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Latin/Greek-Latin epigram


Hello Maria,

one of Simonides' epigrams in the Anthologia Graeca (Appendix) has been translated by Th. More as:

[i]Cecropis urbs te tota Neoptoleme hac statua ornat.
Ut faciat, faciunt hinc amor, hinc pietas.[/i]

1st question:
Is the scansion of the hexameter (first verse)correct like this:
-vv -- -vv -vv -vv -- (with elision in [i]-ptolem[e h]ac[/i] and [i]statu[a] ornat.[/i] If not, how does the metre flow. Actually the word [i]tota[/i] has a long -a (ablative) by nature, but it seems that is used as short. Not sure whether this indicates 'bad' composition.

2nd question:
Could you translate the pentameter (second verse) for me? I cannot understand what the funtion of [i]ut[/i] here is, particularly when I read the Greek version [i]τίμησ' εὐνοίης εὐσεβίης θ' ἔνεκα[/i], 'honoured you due to your goodwill and piety'.

Many thanks for this.



here are my answers.

-1st question:

the  correct scansion of the hexameter is the following:

-˘ ˘ / -- / -˘ ˘ /  -˘ ˘  / -˘ ˘ / --  (with elision in  “-m[e h]ac”).

Note that  the adjective “tōtă ”  has a short –ă,  as it is a nominative agreeing with “urbs” just meaning “the whole city “, i.e. “the whole city of Cecrops will  honour you, o Neoptolemus, with this statue”.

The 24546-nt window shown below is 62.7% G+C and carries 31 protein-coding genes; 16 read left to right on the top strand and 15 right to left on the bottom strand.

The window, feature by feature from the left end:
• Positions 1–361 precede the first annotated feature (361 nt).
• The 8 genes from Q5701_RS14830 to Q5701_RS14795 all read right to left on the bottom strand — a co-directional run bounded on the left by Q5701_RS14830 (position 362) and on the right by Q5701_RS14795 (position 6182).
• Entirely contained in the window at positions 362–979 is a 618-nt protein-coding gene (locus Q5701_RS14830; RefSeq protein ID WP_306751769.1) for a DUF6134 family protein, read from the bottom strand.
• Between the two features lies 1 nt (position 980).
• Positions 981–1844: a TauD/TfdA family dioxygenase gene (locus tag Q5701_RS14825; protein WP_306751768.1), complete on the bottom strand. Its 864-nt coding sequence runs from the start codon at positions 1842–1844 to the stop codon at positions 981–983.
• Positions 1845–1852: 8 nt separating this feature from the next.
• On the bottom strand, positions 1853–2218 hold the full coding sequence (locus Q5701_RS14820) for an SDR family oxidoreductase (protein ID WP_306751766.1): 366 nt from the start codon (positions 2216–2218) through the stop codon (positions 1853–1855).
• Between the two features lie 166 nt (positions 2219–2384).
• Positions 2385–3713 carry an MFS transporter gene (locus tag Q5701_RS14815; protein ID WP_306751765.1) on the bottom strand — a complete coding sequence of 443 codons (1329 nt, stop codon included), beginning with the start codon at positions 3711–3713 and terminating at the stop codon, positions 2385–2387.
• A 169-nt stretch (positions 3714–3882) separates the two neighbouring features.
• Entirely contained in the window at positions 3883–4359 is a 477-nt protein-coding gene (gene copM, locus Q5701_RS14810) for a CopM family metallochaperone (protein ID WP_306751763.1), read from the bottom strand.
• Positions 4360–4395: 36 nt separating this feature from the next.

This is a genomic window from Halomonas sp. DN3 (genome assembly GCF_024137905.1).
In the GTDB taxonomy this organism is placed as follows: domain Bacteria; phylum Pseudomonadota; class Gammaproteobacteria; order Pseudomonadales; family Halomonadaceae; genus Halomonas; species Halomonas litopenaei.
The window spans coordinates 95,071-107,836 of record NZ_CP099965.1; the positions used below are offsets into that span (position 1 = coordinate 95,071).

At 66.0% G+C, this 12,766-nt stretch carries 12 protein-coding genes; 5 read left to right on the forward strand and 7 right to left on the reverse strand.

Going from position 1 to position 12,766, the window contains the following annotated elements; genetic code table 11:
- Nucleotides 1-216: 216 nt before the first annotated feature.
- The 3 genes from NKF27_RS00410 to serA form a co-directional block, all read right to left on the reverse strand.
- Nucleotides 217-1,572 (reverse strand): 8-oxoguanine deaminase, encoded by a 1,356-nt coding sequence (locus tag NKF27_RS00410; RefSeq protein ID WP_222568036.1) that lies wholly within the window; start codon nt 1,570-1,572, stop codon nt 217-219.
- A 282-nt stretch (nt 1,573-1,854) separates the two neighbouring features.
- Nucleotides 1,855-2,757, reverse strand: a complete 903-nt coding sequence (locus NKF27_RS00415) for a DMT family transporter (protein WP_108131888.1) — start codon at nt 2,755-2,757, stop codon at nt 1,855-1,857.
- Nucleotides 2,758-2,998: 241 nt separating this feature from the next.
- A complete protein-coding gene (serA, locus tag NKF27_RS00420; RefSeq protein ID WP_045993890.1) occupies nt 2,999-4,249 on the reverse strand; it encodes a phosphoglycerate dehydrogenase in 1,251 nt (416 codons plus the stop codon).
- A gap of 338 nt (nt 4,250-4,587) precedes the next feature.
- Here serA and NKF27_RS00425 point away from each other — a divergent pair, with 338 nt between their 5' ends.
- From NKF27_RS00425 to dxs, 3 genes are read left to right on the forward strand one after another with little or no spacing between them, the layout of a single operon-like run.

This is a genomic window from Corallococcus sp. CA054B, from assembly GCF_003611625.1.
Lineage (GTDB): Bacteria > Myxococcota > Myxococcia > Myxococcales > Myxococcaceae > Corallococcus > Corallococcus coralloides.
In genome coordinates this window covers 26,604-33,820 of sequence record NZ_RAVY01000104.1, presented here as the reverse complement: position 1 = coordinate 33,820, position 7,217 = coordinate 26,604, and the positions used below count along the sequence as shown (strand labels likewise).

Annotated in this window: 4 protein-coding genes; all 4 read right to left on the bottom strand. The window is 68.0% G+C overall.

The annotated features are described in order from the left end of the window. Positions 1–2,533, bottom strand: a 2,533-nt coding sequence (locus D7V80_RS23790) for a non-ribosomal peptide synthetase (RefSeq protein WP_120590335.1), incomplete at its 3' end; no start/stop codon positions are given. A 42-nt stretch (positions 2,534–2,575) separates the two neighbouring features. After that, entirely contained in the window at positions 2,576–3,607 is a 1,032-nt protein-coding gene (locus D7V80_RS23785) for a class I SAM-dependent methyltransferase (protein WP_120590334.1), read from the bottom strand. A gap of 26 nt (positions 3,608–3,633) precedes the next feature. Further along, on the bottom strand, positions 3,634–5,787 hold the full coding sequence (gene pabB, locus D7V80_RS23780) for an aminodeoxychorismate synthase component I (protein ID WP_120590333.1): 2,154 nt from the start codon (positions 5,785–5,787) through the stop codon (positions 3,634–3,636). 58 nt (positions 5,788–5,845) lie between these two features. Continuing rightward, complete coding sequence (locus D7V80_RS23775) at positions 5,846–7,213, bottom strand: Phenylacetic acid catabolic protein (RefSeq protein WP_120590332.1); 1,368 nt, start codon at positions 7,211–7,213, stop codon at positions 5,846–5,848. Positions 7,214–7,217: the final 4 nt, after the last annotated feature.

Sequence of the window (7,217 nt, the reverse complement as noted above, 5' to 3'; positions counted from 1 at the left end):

So, here’s the correct scansion of the verse:  

“Cécrŏpĭs/ úrbs tē/ tótă Nĕ/óptŏlĕ/m[e h]ác stătŭa /órnat”

Note that I've put an acute accent on the syllable on which the stress ("ictus", i.e. "beat") of the scansion falls, i.e. the  elevation of the voice, aka “arsis” of the foot.

-2nd question:

I have to tell you that the pentameter  “Ut faciat, faciunt hinc amor, hinc pietas” is an imprecise translation of  the original Greek text attributed to Simonides, i.e. Δῆμος Ἀθηναίων σε Νεοπτόλεμ᾿ εἰκόνι τῇδε  τίμησ᾿εὐνοίης εὐσεβίης θ᾿ ἕνεκα,  literally meaning : “With this statue (εἰκόνι τῇδε), o Neoptolemus (Νεοπτόλεμ᾿), the Athenian people (Δῆμος Ἀθηναίων) will honour  (τίμησ᾿, i.e. τιμήσει , future of  τιμάω) you (σε), because of (θ᾿ ἕνεκα  + the genitive) goodwill/benevolence (εὐνοίης)  and piety (εὐσεβίης)”.

Anyway, a literal translation of “Ut faciat, faciunt hinc amor, hinc pietas” could be the following:
”In order to (ut) do (faciat, present subjunctive depending on “ut” which introduces a final clause) [this], on this side(hinc) love/goodwill /benevolence(amor), on that side (hinc) piety (pietas) do it (faciunt)”.

In short, though  Thomas More’s Latin translation of  Simonides' epigram  [see Epigram 18 of the "Progymnasmata" (Preparatory exercises) Thomae Mori et Gulielmi Lylii Sodalium (1518)] ,  seems not to be appropriate, it however aims at saying that  the Athenians will honour Neoptolemus  with a statue thanks to their  benevolence and piety .

Hope this can be helpful to you.

Best regards,



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